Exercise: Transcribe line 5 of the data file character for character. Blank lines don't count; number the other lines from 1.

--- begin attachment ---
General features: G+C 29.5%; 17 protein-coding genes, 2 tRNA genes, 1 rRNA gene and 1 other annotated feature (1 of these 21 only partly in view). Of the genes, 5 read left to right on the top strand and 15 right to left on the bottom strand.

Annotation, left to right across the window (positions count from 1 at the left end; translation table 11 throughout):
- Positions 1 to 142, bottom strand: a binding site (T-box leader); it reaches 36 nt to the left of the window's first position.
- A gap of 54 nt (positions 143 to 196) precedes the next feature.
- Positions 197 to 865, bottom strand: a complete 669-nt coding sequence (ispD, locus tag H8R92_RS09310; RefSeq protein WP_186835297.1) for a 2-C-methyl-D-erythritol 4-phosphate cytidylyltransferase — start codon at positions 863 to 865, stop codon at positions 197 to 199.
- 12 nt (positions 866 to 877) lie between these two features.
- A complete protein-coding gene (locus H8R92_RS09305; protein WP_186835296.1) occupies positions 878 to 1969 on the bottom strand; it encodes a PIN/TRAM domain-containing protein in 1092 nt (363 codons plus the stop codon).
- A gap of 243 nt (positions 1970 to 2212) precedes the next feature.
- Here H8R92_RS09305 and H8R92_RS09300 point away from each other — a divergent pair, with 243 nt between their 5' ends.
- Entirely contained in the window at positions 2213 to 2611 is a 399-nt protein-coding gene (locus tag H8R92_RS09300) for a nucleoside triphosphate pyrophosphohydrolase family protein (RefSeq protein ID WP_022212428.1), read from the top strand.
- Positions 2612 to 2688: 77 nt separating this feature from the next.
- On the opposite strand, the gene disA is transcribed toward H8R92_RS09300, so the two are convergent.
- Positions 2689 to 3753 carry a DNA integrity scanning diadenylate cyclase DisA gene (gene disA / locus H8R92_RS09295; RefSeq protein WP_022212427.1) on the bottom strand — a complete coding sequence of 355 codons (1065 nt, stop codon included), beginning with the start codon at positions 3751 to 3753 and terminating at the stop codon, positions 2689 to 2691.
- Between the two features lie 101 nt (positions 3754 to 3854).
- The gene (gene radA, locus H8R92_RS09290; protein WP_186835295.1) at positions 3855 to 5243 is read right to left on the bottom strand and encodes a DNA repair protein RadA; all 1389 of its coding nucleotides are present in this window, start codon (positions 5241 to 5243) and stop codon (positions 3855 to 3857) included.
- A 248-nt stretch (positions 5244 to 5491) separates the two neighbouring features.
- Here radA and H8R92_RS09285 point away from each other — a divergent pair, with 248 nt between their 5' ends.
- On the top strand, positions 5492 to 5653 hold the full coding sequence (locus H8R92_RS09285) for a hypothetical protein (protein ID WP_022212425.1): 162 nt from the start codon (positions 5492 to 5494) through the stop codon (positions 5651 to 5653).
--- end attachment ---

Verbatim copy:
- Positions 197 to 865, bottom strand: a complete 669-nt coding sequence (ispD, locus tag H8R92_RS09310; RefSeq protein WP_186835297.1) for a 2-C-methyl-D-erythritol 4-phosphate cytidylyltransferase — start codon at positions 863 to 865, stop codon at positions 197 to 199.